Not long ago I was teaching Oedipus Rex to Sophomores. Tragedy can often be particularly difficult for students to engage with. For some it is the lack of a serious parallel in their own lives. For others, a dark piece of literature is just a depressing echo of an already grim reality. When familiarizing students with the cultural and historical context of a piece of literature, introducing and re-teaching skills, and keeping up with the continuous classroom chores (returning papers, making announcements) the “why” of what we do can often be lost. Why are we reading this? Why have the people before us read it? As I prepared to get students started, this quotation from Susan Snyder came to mind:
“In its unerring movement towards the inevitable conclusion, tragedy enacts the cadential rhythm of every human existence, even while it protests that inevitable end in its countermovement of expanding heroic self-realization.”
These particular kids were sharp, so I gave it to them unaltered and asked them take a minute to read it and paraphrase it in their own minds. When I asked for volunteers to share their thoughts, some of the students clearly resisted the idea that life itself is a tragedy, but a few others explored it. And their musings have led me to think more deeply.
We all must face death, both our own death and the deaths of those we love. Many other kinds of losses in our lives are deaths too – the deaths of hopes, dreams, or relationships. One way to view a literary tragedy is as a means to vicariously experience a loss and come to a more profound self-awareness. Obviously we’re hardly the first to ponder what this is all about – Socrates was exploring this idea when he defined catharsis. But really, what is there to be aware of? We may come to acknowledge that suffering is a real and painful problem – more so than we realized in our ignorant, insulated moments. We may even come to acknowledge our own frailty, arrogance, or transgression. But it is not enough if tragedy only brings us to the end of ourselves, but not the beginning of something else.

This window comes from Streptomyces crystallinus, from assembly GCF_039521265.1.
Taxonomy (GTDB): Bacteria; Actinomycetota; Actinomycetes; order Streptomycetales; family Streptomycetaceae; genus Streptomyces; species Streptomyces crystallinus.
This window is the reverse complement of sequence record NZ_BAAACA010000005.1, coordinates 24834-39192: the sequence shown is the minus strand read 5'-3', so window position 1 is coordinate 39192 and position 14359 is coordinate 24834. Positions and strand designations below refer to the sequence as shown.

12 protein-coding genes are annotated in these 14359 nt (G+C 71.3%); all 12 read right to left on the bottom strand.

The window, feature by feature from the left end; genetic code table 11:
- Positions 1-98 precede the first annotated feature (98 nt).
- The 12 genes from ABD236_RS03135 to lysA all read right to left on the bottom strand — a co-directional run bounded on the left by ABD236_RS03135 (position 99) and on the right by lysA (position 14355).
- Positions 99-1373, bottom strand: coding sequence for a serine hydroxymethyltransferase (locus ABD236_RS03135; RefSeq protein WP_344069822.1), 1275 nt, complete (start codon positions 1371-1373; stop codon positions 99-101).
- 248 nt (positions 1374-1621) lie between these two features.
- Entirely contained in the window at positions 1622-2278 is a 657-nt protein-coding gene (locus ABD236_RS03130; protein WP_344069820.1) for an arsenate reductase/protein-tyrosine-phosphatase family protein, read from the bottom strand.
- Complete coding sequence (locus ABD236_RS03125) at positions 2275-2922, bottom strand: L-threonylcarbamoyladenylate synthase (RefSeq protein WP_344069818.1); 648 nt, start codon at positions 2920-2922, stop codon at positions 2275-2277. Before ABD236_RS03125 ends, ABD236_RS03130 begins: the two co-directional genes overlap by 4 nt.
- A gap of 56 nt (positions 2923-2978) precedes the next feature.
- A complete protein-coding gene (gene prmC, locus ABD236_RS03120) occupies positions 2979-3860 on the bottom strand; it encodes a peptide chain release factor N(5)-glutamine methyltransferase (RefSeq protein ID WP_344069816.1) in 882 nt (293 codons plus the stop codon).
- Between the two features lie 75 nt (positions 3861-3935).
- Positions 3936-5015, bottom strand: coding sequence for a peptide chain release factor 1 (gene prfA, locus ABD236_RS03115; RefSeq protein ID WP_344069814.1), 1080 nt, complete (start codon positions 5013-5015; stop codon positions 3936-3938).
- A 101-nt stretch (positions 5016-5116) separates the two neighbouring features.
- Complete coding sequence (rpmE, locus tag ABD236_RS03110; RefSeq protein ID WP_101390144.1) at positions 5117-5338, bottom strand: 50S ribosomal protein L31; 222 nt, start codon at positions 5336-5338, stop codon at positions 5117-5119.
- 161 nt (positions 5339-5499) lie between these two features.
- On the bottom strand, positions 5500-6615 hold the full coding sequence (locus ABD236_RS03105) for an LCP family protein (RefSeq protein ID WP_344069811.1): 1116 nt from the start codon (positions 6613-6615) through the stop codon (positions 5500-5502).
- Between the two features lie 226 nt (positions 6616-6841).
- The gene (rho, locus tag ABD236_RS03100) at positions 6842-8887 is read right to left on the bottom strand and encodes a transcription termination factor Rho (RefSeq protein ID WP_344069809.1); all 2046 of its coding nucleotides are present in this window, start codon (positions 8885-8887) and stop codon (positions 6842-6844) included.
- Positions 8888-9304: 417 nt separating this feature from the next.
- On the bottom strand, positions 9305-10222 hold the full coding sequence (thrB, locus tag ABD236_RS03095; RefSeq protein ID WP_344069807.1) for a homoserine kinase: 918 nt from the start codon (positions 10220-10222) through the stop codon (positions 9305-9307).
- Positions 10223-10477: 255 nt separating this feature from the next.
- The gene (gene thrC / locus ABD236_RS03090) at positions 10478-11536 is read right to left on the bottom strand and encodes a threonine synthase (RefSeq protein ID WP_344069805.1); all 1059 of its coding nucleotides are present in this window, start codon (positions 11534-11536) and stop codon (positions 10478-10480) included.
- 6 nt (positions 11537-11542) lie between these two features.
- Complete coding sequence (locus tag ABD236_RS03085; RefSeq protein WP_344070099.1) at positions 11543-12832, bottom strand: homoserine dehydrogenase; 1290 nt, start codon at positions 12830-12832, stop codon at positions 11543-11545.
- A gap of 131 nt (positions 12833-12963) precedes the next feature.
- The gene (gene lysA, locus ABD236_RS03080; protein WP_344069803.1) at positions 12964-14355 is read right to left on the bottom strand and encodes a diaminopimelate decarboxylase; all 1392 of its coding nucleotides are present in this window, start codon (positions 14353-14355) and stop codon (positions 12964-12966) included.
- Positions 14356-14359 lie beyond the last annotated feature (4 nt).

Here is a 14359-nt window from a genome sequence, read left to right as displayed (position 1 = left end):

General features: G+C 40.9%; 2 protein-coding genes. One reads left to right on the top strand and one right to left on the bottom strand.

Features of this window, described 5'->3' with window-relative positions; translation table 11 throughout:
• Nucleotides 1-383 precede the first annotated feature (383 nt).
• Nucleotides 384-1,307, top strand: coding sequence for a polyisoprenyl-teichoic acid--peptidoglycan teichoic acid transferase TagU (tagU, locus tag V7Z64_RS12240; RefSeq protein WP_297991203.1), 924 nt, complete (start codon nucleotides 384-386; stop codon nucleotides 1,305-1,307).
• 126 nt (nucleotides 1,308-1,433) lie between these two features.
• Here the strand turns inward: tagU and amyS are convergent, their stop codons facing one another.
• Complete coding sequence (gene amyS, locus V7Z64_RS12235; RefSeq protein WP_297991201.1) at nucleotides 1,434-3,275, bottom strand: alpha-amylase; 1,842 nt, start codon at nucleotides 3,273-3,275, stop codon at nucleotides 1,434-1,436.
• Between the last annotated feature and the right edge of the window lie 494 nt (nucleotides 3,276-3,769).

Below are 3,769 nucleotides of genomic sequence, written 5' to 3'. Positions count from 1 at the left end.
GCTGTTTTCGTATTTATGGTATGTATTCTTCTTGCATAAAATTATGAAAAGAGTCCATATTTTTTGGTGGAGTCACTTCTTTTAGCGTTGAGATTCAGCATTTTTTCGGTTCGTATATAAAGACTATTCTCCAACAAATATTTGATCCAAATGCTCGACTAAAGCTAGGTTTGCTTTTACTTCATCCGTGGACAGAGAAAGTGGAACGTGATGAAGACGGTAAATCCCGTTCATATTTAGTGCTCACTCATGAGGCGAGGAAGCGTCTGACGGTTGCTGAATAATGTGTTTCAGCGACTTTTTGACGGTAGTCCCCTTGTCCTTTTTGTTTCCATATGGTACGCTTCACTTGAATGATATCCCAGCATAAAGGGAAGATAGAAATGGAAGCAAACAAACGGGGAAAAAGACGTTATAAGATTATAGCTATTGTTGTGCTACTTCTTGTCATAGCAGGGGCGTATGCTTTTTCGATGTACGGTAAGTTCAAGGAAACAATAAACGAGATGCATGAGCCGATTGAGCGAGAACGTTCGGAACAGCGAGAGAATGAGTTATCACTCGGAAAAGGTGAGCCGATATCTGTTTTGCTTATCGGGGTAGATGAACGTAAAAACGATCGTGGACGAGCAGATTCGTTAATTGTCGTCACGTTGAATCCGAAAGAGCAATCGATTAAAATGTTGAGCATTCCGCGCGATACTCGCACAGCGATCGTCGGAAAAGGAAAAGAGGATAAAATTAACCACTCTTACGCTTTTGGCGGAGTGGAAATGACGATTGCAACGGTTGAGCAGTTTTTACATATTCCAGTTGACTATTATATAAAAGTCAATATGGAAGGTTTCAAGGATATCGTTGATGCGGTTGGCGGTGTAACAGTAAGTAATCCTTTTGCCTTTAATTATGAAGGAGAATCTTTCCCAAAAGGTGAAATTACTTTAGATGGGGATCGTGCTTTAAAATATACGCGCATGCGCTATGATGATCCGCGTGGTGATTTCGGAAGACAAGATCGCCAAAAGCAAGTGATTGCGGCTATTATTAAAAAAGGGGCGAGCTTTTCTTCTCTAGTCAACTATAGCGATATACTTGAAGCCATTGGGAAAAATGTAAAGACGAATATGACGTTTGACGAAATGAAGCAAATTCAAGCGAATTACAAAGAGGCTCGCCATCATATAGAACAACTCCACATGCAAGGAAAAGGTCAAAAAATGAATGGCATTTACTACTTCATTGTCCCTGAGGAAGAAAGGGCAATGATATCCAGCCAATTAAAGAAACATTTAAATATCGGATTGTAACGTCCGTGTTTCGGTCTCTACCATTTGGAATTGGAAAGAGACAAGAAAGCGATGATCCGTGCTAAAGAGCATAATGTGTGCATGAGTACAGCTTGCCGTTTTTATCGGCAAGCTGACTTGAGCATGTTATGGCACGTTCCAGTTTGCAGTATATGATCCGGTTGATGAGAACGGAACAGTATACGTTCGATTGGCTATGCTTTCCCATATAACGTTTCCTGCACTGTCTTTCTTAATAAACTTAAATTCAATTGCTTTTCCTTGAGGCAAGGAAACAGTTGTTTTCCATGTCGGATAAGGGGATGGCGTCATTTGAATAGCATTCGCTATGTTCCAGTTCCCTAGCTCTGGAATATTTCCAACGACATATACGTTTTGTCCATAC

In looking closer, I discovered that I believed something much closer to what Victor Hugo put forth:
“The pupil dilates in the night and at last finds day in it, even as the soul dilates in misfortune, and at last finds God in it.” Les Miserables, Jean Valjean: Book Three - Chapter One
There is not an easy answer, because faith is not easy. But God’s transforming love, his sovereign power, his unknowable wisdom – our recognition and reliance on these in our relationship with him is what redeems tragedy.
As Christians all over the world celebrate this day as the start of a 40 day preparation for Easter, they are reminded that from dust we came, and to dust we return. But God’s power shines victorious over death – both physical and spiritual.
“So it will be with the resurrection of the dead. The body that is sown is perishable, it is raised imperishable; it is sown in dishonor, it is raised in glory; it is sown in weakness, it is raised in power; it is sown a natural body, it is raised a spiritual body… When the perishable has been clothed with the imperishable, and the mortal with immortality, then the saying that is written will come true: ‘Death has been swallowed up in victory.’
‘Where, O death, is your victory?
Where, I death is your sting?’
The sting of death is sin, and the power of sin is the law. But thanks be to God! He gives us the victory through our Lord Jesus Christ.” 1 Corinthians 15:42-44 & 54-57
If you celebrate lent this year, I hope that it draws you ever closer to Him.